Far less famous around the world than Paella, but very similar, fideuà is, as I like to describe it to those who ask me, the noodles paella. The main ingredients, apart from noodles, are fish (monkfish, cuttlefish, etc.) and seafood such as prawns, Norway lobster, squid and clams. An authentic fish feast!
The broth, also, is coloured and flavoured by a bit of saffron.
Fideuà originated in Gandia, a coastal town in the Valencia region, it came to life by chance and also thanks to a bit of audacity! The story goes that a ship’s cook, making paella back in 1920, didn’t have enough rice to feed all the crew, so instead, he added noodles cut in half.
Nowadays, the short lengths of noodles used for fideuà are called fideus. They are cooked slowly in a paella pan (paellera), using various cooking methods. First of all, the noodles are slightly browned in olive oil and then simmered in a rich fish and shell-fish broth. Adding the fish stock bit by bit and not stirring too much are key, so that the fideus can slowly absorb the tasty broth. When the fideus are cooked through, they are baked in the oven for a few minutes to achieve a slightly crunchy top layer.
Although fideuà can be eaten at any time of year, it always makes me think of summer: sun, lunch after being at the beach, packed tables outside restaurants, the din of holidaymakers, tanned skin still peppered with sand, drinking sangria, and so many other memories.
Fideuà was one of my favourite main courses and one of the ones I most enjoyed cooking for my family and friends. When I switched to a gluten-free diet, however, fideuà became another dish on the black-list.
The idea of cooking a gluten-free version of fideuà didn’t come to me until I discovered sweet potato noodles, just a few months ago. But an idea was all it was, and one I decided not to put into practice, for fear of disappointment: I was afraid of those amazing flavours being simply nostalgia and so many memories.
But I did it. After about four years, I cooked fideuà.
gluten free noodles paella (fideua)
Far less famous around the world than Paella, but very similar, fideuà is the noodles paella. This is a gluten free version, made from sweet potato noodles and seafood. An authentic fish feast!
For the fideuà:
4 cups water
25 fresh mussels
160 grams raw prawns, unpeeled (keep shells for broth)
1 pinch saffron
2 tablespoons oil olive extra virgin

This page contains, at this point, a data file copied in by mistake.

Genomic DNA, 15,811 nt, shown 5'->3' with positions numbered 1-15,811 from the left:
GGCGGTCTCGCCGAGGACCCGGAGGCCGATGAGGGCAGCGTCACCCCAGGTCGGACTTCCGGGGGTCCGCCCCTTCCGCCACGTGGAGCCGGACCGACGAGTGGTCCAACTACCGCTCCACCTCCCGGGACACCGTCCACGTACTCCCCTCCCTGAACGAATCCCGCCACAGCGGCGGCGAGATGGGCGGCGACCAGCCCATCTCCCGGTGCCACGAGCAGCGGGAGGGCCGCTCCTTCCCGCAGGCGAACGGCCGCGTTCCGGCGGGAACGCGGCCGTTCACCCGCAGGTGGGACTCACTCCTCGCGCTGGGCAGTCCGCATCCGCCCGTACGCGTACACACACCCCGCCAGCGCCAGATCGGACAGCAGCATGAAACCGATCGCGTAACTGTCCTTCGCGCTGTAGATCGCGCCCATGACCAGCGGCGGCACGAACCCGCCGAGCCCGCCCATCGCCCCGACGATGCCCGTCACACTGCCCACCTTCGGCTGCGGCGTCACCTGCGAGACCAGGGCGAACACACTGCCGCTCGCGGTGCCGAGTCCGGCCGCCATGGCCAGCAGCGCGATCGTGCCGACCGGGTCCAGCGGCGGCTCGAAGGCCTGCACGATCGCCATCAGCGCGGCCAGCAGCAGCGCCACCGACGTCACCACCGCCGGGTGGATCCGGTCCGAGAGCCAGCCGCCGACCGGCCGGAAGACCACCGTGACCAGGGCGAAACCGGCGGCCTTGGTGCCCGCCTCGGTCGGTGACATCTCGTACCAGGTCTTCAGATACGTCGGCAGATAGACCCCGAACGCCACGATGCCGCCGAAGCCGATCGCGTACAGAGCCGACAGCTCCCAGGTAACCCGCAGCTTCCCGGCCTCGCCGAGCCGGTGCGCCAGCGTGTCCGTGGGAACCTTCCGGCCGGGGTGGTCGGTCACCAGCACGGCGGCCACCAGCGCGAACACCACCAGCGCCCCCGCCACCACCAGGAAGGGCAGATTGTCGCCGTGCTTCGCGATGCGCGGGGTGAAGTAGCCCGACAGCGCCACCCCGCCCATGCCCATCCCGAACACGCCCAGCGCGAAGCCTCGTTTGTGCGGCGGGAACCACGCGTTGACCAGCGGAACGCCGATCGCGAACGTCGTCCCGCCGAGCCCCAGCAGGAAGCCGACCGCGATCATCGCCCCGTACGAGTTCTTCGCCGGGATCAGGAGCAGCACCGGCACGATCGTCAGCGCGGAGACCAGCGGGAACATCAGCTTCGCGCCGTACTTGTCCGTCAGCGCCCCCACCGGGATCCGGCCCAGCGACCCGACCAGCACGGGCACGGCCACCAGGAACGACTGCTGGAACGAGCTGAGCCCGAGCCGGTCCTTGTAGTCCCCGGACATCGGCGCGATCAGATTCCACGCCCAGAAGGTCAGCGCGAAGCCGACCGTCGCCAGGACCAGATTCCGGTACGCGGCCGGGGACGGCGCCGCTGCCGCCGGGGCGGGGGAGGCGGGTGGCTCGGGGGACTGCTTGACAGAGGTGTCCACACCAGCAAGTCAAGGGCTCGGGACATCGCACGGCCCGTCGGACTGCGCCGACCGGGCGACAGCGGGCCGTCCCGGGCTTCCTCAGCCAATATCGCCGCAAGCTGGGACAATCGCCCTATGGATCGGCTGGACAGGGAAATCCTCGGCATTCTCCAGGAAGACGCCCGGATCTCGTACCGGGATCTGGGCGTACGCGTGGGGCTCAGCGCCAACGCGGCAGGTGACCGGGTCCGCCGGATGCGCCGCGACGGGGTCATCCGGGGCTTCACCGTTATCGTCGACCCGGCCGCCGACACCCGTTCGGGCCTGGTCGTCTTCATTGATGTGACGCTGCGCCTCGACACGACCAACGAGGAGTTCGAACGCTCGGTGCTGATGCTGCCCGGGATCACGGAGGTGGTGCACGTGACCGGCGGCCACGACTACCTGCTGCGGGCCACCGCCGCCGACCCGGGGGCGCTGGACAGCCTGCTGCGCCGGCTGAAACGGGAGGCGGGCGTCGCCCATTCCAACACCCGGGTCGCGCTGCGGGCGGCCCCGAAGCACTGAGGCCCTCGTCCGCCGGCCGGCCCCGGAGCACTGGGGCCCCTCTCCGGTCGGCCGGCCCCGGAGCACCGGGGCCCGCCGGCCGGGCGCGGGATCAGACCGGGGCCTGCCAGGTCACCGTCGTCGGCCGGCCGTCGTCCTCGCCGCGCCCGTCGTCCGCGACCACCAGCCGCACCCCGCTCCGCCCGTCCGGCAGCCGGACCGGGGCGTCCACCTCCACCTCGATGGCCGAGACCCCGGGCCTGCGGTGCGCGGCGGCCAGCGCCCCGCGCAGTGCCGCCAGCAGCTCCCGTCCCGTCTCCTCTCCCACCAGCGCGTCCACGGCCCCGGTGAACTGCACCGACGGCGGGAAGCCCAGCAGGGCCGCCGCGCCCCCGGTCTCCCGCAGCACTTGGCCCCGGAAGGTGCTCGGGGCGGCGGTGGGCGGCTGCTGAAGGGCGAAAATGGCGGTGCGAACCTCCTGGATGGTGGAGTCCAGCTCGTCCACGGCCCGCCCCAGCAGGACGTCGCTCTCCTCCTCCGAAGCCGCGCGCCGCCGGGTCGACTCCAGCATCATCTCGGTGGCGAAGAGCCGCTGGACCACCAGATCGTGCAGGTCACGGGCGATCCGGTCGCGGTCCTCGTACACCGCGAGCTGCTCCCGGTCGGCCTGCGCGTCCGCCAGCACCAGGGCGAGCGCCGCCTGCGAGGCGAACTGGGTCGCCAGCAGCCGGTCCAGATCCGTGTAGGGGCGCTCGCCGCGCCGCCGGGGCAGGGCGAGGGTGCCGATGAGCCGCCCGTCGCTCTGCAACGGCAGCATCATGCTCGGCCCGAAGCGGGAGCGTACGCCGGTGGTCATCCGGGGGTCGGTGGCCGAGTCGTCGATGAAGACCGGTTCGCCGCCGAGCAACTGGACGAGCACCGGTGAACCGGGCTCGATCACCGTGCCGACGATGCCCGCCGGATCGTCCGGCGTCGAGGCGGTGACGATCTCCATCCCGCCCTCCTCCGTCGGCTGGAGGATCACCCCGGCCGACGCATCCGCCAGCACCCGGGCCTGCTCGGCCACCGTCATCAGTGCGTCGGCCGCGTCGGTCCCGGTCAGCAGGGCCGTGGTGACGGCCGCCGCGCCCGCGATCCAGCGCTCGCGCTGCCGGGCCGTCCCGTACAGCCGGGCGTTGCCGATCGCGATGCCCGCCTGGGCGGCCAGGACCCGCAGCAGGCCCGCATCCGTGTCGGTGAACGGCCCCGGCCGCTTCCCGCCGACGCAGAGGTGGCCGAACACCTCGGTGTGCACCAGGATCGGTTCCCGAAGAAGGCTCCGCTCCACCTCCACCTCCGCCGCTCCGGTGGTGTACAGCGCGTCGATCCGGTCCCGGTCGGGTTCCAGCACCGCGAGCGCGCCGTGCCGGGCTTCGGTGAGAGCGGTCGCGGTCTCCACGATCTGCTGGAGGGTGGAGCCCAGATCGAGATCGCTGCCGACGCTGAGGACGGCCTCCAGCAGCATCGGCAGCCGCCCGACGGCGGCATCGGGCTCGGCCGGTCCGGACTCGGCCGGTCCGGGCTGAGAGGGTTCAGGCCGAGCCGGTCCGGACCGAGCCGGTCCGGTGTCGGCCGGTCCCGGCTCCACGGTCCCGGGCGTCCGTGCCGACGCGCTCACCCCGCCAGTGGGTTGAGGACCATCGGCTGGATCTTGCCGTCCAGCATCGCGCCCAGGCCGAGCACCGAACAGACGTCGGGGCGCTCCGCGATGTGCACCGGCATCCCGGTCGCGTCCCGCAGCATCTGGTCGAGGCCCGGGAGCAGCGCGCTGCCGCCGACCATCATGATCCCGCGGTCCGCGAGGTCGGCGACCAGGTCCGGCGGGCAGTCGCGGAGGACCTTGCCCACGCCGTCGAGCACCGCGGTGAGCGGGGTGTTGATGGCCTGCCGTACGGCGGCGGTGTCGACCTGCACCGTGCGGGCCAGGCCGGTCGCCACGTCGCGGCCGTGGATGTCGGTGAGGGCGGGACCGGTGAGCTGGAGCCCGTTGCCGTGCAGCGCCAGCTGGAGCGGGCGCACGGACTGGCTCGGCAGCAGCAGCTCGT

1/2 red pepper, chopped
1/2 green pepper, chopped
2 cloves of garlic, finely chopped
1 tablespoon tomato puree
1 teaspoon salt
150 grams sweet potato noodles, cut in about 2 inchs length (3 handful of fideus)
10 cooked prawns to decorate
For the garlic sauce (Alioli)
1/2 clove garlic, chopped
1 free-range egg
1/2 cup olive oil
1 pinch salt
- Turn the grill on.
- In a large saucepan, bring the water to the boil. Put in the mussels, cook covered with a lid for 2-3 minutes until shells open. Remove mussels from the saucepan, keeping the water for the broth. Cool mussels under cold water and set aside.
- Peel the prawns, and set aside. Then put the shells in to the saucepan with the water from cooking the mussels. Cook the broth on medium heat for 10 minutes, removing any scum that comes to the surface. Strain the broth, transfer to another saucepan or bowl and add the saffron, stirring to make sure the saffron disolves well into the broth.
- Then, heat the olive oil in the paellera over a medium heat, add in peppers, garlic, tomato puree and salt and sauté for 5 minutes.
- Add in the fideus and stir quickly for 30 seconds, making sure they don’t burn, pour in the fish broth until it covers the fideus and then add the prawns. Turn heat to low and let simmer without stirring. When fideus have absorbed the broth, add another cup or so. (I needed 2 cups and half of broth)
- After 5 minutes, top with the mussels and the cooked prawns and simmer for 7 minutes more. Taste the noodles all the time as sweet potato noodles get overcooked very quickly.
- Then, turn the heat off and place the paellera in the oven. Grill for 5 minutes or until noodles are slightly crunchy. The time really depends on how crunchy you prefer fideus.
- Meanwhile, make the alioli sauce.
- Place the garlic, oil, egg and salt in the bowl of a food processor. Put the blade attachment down, touching the bowl and process until evenly combined, about 10 seconds. Then, continue processing, while, slowly, lifting the attachment up and down, until completly combined, about 2 minutes.
- Stop and scrape down the sides of the bowl with a rubber spatula, and transfer the alioli sauce to a pot.
- Serve the fideua in individual dishes with a good spoonful of alioli sauce. Enjoy!
By Laura | Lau Sunday cooks